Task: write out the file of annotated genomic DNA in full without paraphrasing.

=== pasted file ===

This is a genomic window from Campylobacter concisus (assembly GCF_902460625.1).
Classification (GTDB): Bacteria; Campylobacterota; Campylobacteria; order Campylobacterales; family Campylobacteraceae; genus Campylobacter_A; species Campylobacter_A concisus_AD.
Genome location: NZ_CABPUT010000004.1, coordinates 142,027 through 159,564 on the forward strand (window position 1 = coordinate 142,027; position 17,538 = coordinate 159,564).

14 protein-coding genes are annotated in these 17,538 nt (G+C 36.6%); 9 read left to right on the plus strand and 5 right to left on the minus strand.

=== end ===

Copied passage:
This is a genomic window from Campylobacter concisus (assembly GCF_902460625.1).
Classification (GTDB): Bacteria; Campylobacterota; Campylobacteria; order Campylobacterales; family Campylobacteraceae; genus Campylobacter_A; species Campylobacter_A concisus_AD.
Genome location: NZ_CABPUT010000004.1, coordinates 142,027 through 159,564 on the forward strand (window position 1 = coordinate 142,027; position 17,538 = coordinate 159,564).

14 protein-coding genes are annotated in these 17,538 nt (G+C 36.6%); 9 read left to right on the plus strand and 5 right to left on the minus strand.